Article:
Influential Australian art critic, historian and writer Robert Hughes has died aged 74 in New York after a long illness, a statement from his family said Tuesday.
Hughes, whom the New York Times once proclaimed the world's most famous art critic, died at the Calvary Hospital in the Bronx on Monday.
"He had been very ill for some time," said a statement from his wife Doris Downes, who was with him when he died.
"Robert Hughes, critic, historian, fisherman, has died in New York City. Farewell my dear old mate. Rest in peace," tweeted Malcolm Turnbull, an Australian politician who is married to Hughes' niece Lucy.
Born in Sydney in 1938, Hughes studied arts and architecture at Sydney University at the same time as feminist Germaine Greer and fellow writer Clive James.
He left Australia for Britain in the early 1960s, writing for publications such as The Times and The Observer before landing a position as art critic for Time magazine in 1970, where he made his name.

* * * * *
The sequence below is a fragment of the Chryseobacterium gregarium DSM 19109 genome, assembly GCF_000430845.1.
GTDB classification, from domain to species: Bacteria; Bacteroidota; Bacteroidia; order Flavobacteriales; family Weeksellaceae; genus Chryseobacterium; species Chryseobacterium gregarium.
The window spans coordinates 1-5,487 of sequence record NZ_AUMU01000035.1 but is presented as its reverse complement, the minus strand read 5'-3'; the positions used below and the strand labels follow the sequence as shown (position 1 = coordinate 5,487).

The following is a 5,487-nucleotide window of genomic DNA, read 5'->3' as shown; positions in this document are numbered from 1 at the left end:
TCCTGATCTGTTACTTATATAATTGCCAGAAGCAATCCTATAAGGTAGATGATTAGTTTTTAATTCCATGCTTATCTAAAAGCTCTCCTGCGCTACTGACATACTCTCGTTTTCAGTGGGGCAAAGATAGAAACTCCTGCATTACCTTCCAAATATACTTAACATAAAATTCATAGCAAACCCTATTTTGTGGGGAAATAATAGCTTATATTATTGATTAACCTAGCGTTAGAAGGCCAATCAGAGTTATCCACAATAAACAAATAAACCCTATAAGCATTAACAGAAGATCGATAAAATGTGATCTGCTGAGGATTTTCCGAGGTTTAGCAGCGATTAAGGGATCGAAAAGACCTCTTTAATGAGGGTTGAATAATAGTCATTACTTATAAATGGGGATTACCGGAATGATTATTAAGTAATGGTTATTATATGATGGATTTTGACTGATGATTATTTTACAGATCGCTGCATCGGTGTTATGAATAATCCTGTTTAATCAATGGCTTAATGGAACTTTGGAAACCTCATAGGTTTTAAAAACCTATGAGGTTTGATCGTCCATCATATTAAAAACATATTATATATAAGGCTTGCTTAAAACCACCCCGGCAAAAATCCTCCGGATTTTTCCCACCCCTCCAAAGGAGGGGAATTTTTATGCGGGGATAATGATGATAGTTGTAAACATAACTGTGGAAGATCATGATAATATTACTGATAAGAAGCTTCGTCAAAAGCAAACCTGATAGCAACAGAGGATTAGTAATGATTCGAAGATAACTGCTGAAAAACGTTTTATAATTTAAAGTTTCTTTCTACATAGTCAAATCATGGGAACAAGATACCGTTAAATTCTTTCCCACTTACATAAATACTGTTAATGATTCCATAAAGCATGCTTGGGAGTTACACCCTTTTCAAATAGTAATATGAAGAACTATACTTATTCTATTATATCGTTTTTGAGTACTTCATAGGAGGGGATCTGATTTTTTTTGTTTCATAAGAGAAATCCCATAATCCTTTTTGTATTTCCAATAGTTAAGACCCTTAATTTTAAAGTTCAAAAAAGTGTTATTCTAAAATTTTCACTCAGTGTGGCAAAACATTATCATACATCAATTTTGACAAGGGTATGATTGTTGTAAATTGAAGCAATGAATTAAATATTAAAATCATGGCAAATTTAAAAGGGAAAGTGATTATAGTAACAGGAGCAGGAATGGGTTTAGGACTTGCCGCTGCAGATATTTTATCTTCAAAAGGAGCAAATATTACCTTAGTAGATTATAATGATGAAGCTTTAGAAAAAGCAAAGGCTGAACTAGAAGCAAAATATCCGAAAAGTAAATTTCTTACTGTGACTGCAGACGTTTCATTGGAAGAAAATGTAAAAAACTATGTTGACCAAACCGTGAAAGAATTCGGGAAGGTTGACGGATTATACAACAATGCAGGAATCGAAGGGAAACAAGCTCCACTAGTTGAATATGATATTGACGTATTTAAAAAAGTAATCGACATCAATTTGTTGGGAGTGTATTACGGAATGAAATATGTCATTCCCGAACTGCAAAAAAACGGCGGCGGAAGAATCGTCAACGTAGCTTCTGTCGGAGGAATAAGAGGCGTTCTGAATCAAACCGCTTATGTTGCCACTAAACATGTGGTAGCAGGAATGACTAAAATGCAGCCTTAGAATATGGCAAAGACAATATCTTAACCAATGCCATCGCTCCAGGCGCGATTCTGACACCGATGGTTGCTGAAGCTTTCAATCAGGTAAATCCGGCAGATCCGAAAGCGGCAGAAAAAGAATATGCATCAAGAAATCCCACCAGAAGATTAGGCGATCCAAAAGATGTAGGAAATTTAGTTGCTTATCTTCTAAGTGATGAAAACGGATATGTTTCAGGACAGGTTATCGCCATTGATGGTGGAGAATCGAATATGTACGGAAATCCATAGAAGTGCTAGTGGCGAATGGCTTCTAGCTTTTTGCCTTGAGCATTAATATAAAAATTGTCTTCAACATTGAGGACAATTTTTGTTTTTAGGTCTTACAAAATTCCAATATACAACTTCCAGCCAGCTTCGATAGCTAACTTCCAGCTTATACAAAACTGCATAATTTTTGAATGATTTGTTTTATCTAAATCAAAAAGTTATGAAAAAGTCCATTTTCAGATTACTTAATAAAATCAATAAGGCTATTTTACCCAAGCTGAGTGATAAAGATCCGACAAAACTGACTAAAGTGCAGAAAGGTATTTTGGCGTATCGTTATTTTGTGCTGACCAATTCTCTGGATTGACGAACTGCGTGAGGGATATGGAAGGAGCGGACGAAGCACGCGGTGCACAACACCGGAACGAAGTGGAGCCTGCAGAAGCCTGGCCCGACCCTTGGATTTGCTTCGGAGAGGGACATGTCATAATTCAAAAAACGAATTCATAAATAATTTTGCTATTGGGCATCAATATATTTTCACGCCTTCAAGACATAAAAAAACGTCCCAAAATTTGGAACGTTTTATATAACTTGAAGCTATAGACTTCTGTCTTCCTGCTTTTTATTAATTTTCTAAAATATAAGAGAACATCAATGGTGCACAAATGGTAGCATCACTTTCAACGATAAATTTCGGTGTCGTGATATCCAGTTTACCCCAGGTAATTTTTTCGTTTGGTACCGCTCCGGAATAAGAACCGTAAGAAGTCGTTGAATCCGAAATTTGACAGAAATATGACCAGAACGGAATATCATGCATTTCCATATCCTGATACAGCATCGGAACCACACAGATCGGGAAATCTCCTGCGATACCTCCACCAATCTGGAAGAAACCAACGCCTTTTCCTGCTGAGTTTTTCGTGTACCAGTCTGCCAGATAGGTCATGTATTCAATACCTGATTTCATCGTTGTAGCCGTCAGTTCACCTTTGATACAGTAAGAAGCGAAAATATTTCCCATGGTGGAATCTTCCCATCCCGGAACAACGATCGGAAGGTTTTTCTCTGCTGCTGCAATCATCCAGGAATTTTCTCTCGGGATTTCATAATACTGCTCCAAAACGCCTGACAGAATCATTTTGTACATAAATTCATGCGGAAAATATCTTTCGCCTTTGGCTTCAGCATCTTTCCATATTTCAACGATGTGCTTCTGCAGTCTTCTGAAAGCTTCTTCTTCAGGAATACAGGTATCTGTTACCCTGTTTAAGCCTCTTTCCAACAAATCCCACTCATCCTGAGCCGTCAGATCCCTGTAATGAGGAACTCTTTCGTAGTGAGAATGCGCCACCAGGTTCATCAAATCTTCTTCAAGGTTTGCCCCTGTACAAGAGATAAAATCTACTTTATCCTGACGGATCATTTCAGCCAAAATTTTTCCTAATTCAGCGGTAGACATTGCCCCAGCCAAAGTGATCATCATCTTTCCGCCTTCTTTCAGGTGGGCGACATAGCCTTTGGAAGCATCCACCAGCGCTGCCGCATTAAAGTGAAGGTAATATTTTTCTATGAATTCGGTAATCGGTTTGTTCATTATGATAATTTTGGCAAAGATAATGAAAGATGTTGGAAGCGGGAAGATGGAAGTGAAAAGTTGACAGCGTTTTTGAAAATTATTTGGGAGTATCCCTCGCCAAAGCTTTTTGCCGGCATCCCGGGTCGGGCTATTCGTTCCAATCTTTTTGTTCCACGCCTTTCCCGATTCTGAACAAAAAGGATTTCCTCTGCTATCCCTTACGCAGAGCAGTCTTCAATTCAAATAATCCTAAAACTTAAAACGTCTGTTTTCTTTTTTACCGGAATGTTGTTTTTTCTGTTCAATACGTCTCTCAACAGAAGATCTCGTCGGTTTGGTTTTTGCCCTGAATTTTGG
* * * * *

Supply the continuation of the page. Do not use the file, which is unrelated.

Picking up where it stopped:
He went on to write The Art of Australia, a comprehensive review of Australian painting from settlement to the 1960s, which is still considered an important work.
Hughes further established himself with his 1980 "Shock of the New" television series and book, which has been widely hailed as the most readable and provocative account of the development of modern art ever written.
In 1987 he published international best seller "The Fatal Shore", which examined the harsh life of convicts during the early European settlement of Australia.
Hughes had one son, Danton, from his first marriage to Danne Emerson, but he committed suicide in Australia aged 34 in 2002.